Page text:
Since many other firms and industries are dependent on the products that are created by manufacturing organizations, an explanation of manufacturing models is a logical place to start a discussion of industry models. Distributors and retailers depend on selling products that are manufactured, usually by other organizations. And businesses and people depend on using manufactured goods.

There are two types of manufacturers: discrete manufacturers and process manufacturers. Discrete manufacturers assemble tangible parts into components. Examples of discrete manufacturers include manufacturers of computers, appliances, all types of machines, and anything that has tangible parts. Examples of process manufacturers include chemical companies, paint manufacturers, soft drink manufacturers, and any company that mixes liquids to create products. This chapter will focus mainly on discrete manufacturing although many of the constructs will also apply to process manufacturers.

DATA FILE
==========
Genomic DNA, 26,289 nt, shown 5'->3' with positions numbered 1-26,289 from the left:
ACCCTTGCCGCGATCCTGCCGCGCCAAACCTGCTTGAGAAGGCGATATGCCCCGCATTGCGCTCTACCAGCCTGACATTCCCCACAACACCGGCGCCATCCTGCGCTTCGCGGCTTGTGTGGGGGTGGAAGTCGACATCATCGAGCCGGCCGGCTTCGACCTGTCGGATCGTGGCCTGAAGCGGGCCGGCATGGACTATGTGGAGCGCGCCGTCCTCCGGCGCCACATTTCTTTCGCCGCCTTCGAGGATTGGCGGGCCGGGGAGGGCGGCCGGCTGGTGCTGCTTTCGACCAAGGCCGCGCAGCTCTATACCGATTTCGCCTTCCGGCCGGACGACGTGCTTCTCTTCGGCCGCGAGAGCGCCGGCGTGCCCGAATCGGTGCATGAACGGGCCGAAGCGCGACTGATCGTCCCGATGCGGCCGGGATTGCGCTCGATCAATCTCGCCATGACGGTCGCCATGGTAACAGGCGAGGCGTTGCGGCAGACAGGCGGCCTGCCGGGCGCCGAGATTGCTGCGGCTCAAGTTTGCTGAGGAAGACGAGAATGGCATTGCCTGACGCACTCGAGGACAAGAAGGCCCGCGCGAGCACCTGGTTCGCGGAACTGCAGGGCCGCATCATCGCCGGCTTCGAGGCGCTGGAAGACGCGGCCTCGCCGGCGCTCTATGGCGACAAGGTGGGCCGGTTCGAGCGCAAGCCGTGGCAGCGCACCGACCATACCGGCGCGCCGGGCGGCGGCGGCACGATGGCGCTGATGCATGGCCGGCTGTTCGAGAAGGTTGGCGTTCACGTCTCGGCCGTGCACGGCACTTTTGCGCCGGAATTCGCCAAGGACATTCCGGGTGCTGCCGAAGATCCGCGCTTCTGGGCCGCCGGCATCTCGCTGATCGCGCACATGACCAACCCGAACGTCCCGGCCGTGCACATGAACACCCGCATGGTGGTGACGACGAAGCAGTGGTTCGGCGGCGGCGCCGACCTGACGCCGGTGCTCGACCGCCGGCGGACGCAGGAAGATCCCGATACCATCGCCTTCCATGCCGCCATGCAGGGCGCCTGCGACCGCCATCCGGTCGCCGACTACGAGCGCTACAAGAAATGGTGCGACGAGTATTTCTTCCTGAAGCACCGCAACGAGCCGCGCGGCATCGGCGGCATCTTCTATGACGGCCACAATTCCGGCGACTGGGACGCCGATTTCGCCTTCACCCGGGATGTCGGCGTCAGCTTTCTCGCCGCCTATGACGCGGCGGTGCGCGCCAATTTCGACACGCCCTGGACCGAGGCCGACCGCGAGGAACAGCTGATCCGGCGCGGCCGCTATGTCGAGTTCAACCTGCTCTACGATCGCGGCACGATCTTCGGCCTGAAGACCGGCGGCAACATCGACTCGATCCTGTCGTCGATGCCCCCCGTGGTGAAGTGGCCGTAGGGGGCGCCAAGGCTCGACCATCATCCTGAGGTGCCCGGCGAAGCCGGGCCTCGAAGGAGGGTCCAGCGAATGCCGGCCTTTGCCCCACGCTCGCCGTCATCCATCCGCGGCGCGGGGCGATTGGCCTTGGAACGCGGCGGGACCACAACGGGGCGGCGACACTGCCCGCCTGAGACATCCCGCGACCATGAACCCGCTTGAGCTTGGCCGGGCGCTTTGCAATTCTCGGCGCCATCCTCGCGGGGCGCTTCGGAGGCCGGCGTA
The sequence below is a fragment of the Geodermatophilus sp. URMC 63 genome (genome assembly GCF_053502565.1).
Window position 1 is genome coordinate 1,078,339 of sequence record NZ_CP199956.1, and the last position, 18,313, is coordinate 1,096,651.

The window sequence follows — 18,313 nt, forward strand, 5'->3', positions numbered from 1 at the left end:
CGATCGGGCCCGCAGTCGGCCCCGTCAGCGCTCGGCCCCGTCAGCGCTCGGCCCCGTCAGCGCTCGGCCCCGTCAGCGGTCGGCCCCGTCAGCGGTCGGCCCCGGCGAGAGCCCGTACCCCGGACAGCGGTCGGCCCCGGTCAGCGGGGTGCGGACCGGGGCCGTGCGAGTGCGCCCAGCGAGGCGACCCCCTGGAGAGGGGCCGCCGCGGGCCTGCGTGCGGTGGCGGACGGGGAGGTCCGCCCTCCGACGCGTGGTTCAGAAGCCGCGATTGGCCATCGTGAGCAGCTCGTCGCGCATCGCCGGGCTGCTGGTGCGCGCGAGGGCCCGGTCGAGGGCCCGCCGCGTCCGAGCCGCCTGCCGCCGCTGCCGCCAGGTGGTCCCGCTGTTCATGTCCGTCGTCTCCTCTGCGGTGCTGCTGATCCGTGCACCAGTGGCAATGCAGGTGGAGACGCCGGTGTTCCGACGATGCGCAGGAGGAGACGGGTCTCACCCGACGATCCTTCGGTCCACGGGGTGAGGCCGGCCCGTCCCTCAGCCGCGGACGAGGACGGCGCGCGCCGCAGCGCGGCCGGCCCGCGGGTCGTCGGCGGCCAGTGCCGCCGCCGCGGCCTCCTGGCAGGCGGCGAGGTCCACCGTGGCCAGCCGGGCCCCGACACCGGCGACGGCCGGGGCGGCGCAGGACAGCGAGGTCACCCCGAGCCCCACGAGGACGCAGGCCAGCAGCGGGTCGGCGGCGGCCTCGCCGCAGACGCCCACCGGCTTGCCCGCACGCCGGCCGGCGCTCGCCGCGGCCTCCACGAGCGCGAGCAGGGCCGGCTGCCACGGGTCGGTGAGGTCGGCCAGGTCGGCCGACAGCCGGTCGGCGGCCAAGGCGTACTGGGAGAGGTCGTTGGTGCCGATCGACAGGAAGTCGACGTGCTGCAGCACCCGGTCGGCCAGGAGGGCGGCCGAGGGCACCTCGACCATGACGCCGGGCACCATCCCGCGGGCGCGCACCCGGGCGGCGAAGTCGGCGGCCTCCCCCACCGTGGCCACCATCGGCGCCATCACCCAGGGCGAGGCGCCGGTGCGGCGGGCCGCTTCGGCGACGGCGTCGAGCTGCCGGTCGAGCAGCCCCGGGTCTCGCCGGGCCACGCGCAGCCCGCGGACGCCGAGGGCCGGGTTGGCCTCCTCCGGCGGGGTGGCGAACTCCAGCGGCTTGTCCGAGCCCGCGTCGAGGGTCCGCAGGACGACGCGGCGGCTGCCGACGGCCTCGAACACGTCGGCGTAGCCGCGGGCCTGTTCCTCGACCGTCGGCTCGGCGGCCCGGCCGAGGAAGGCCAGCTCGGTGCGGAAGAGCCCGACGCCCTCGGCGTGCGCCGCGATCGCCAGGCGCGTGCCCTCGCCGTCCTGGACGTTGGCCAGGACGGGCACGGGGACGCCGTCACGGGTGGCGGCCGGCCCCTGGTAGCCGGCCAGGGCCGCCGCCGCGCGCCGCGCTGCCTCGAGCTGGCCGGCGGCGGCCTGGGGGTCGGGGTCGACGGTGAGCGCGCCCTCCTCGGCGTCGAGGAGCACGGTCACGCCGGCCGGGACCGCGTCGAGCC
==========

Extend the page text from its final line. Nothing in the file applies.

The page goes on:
Manufacturers are principally concerned with issues such as the following:

  • How can we engineer and manufacture high-quality products?
  • How can we control our costs?
  • How can we maximize our sales and profitability?

To answer these questions, manufacturing enterprises need to track information about the following:

  • The people and organizations they deal with, namely customers, suppliers, distributors, and internal staff.
  • Tracking of parts required in manufacturing process.
  • Design engineering information ...

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